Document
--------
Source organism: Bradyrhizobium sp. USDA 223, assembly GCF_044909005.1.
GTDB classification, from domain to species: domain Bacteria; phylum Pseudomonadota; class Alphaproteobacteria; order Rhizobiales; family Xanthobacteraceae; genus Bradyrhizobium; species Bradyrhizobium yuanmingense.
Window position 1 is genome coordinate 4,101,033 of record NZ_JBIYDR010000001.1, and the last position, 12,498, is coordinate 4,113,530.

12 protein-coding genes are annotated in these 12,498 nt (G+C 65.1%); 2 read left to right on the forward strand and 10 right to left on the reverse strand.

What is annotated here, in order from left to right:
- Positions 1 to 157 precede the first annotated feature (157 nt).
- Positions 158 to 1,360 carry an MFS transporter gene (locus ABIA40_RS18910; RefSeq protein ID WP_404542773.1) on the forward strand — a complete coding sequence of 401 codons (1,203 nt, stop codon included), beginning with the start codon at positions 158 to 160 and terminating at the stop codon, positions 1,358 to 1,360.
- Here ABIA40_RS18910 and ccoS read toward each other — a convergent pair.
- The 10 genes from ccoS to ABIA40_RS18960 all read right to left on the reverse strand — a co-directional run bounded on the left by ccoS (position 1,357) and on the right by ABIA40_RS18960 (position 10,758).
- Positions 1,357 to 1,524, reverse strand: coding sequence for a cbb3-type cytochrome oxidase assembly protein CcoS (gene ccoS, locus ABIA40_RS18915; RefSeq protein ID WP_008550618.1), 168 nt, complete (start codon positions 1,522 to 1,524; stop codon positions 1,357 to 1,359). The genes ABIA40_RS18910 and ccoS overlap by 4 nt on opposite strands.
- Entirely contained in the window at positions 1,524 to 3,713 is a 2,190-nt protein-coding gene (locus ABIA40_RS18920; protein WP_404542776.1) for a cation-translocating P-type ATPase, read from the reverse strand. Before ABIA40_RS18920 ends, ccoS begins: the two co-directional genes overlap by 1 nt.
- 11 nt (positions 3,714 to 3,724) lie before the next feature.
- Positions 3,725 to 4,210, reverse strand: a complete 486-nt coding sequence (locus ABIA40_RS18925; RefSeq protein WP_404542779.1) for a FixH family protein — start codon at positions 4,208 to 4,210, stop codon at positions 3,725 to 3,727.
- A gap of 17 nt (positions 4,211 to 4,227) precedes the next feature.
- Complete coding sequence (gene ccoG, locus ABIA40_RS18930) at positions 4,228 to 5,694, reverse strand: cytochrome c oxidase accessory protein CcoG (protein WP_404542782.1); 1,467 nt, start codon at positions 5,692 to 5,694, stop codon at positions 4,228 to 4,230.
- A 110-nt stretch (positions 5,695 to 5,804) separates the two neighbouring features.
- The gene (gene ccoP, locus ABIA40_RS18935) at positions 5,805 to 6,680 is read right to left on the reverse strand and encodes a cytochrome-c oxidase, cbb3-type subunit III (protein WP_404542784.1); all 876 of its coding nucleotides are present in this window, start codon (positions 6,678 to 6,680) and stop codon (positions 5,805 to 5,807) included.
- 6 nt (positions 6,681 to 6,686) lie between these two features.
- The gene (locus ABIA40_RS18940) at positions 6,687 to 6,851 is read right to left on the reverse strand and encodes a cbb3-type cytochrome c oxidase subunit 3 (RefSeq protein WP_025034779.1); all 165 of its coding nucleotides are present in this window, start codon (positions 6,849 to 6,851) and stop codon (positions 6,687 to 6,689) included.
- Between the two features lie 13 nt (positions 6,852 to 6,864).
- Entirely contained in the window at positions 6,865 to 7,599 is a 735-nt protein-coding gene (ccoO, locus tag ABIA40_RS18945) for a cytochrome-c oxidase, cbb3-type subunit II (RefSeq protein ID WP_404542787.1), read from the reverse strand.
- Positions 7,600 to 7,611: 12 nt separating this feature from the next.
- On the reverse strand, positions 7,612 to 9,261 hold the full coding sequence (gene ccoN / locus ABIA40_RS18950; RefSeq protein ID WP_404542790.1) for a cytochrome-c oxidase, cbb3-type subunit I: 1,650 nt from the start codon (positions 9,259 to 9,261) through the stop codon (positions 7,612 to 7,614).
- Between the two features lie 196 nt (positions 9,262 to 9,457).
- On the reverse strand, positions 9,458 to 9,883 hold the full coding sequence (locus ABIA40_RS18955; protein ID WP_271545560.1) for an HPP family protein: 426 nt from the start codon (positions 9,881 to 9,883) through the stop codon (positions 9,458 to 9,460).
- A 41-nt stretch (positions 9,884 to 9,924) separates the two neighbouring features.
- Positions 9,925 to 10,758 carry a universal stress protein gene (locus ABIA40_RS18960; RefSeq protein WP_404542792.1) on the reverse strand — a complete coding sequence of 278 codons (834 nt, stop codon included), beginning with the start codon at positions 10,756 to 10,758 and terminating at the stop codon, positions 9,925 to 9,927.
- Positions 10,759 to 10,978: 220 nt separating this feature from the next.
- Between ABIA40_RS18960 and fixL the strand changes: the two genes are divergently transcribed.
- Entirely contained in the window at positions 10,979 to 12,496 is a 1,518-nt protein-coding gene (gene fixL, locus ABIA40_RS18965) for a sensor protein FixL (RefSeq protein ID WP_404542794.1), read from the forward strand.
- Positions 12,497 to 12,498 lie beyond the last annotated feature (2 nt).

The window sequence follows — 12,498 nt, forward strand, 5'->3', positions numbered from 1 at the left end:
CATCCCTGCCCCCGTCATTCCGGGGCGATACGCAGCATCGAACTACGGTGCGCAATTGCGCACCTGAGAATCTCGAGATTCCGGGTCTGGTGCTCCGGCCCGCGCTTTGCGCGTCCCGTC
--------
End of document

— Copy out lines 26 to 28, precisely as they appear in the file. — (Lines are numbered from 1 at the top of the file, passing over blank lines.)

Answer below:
- A 41-nt stretch (positions 9,884 to 9,924) separates the two neighbouring features.
- Positions 9,925 to 10,758 carry a universal stress protein gene (locus ABIA40_RS18960; RefSeq protein WP_404542792.1) on the reverse strand — a complete coding sequence of 278 codons (834 nt, stop codon included), beginning with the start codon at positions 10,756 to 10,758 and terminating at the stop codon, positions 9,925 to 9,927.
- Positions 10,759 to 10,978: 220 nt separating this feature from the next.